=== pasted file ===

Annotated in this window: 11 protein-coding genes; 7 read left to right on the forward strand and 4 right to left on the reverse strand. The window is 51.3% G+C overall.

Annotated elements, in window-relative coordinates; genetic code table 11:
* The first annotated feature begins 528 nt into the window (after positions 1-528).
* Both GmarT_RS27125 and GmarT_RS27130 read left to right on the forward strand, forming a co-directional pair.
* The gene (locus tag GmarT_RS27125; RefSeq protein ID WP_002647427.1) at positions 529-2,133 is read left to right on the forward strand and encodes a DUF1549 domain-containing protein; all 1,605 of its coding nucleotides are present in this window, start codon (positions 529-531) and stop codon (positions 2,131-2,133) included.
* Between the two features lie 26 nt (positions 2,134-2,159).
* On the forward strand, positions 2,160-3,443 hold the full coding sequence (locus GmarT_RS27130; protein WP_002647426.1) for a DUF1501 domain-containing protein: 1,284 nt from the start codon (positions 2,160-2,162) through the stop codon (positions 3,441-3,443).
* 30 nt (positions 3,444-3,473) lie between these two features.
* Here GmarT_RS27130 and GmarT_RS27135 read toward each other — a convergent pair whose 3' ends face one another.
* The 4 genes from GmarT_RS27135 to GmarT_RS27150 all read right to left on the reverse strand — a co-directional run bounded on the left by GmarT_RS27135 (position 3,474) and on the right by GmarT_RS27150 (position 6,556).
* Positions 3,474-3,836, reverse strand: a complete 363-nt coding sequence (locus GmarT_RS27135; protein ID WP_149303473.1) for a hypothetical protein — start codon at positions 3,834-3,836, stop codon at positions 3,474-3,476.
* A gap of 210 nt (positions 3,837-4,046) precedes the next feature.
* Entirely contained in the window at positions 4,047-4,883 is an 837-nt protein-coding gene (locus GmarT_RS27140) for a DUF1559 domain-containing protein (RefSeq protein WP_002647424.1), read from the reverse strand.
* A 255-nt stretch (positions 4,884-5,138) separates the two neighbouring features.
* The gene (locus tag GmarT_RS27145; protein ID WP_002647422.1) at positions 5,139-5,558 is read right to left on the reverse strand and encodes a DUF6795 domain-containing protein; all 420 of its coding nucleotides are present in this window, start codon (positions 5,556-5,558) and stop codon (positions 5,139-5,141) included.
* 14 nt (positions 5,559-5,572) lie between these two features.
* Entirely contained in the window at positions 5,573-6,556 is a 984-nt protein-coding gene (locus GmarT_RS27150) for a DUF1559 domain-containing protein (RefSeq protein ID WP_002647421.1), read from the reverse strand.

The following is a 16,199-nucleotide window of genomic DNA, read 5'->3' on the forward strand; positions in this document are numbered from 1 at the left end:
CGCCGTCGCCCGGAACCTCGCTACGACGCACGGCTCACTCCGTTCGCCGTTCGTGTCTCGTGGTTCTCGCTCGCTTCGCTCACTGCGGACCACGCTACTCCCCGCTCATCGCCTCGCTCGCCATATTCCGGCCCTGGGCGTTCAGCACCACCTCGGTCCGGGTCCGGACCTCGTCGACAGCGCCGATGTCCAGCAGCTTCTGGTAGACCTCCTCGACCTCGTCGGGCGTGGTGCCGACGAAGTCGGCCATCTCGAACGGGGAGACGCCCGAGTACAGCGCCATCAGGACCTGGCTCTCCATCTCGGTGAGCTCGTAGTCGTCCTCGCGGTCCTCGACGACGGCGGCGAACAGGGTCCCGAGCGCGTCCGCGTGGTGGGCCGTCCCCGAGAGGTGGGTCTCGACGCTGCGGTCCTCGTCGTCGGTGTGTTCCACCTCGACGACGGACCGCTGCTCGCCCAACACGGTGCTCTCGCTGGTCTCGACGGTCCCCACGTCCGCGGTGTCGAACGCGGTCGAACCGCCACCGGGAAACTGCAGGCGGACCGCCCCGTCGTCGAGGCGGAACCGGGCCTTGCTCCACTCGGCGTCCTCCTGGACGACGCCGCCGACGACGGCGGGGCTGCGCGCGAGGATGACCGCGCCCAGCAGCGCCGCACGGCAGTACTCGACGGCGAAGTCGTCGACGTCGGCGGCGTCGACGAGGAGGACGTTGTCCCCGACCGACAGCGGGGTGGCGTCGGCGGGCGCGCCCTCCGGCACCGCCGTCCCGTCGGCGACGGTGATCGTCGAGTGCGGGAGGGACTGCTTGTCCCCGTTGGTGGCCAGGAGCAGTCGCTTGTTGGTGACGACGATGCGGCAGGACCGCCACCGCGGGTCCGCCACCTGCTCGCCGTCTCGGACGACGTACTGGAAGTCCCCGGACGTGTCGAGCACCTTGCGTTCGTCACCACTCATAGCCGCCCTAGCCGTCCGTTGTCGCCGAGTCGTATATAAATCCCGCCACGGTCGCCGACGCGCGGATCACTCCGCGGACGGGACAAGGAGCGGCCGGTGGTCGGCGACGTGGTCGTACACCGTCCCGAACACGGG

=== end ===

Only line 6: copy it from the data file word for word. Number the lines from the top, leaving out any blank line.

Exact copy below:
* Between the two features lie 26 nt (positions 2,134-2,159).